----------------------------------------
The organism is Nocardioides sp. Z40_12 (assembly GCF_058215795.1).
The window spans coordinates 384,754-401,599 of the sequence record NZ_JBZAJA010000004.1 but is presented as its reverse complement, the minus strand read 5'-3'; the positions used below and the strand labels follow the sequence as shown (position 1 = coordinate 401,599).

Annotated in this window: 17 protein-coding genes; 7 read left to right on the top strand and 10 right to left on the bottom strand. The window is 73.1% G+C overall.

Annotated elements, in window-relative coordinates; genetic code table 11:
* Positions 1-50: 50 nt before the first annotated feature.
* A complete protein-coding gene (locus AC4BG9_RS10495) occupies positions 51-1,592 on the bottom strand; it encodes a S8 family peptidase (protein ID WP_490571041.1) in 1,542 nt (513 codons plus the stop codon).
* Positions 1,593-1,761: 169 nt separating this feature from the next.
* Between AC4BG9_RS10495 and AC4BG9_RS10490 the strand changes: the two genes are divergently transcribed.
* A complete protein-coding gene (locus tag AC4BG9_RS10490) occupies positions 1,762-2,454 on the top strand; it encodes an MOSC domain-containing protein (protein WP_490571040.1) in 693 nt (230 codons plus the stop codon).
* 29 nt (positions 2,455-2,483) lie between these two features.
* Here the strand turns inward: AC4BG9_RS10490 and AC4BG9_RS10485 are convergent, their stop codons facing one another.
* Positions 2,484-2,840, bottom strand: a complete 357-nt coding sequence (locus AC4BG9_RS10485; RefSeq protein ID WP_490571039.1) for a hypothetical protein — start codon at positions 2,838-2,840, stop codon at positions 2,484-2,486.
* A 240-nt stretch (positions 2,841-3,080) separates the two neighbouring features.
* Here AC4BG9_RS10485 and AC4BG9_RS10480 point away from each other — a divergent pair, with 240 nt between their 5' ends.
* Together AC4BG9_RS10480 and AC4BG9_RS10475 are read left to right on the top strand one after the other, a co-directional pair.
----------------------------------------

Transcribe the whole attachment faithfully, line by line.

The organism is Nocardioides sp. Z40_12 (assembly GCF_058215795.1).
The window spans coordinates 384,754-401,599 of the sequence record NZ_JBZAJA010000004.1 but is presented as its reverse complement, the minus strand read 5'-3'; the positions used below and the strand labels follow the sequence as shown (position 1 = coordinate 401,599).

Annotated in this window: 17 protein-coding genes; 7 read left to right on the top strand and 10 right to left on the bottom strand. The window is 73.1% G+C overall.

Annotated elements, in window-relative coordinates; genetic code table 11:
* Positions 1-50: 50 nt before the first annotated feature.
* A complete protein-coding gene (locus AC4BG9_RS10495) occupies positions 51-1,592 on the bottom strand; it encodes a S8 family peptidase (protein ID WP_490571041.1) in 1,542 nt (513 codons plus the stop codon).
* Positions 1,593-1,761: 169 nt separating this feature from the next.
* Between AC4BG9_RS10495 and AC4BG9_RS10490 the strand changes: the two genes are divergently transcribed.
* A complete protein-coding gene (locus tag AC4BG9_RS10490) occupies positions 1,762-2,454 on the top strand; it encodes an MOSC domain-containing protein (protein WP_490571040.1) in 693 nt (230 codons plus the stop codon).
* 29 nt (positions 2,455-2,483) lie between these two features.
* Here the strand turns inward: AC4BG9_RS10490 and AC4BG9_RS10485 are convergent, their stop codons facing one another.
* Positions 2,484-2,840, bottom strand: a complete 357-nt coding sequence (locus AC4BG9_RS10485; RefSeq protein ID WP_490571039.1) for a hypothetical protein — start codon at positions 2,838-2,840, stop codon at positions 2,484-2,486.
* A 240-nt stretch (positions 2,841-3,080) separates the two neighbouring features.
* Here AC4BG9_RS10485 and AC4BG9_RS10480 point away from each other — a divergent pair, with 240 nt between their 5' ends.
* Together AC4BG9_RS10480 and AC4BG9_RS10475 are read left to right on the top strand one after the other, a co-directional pair.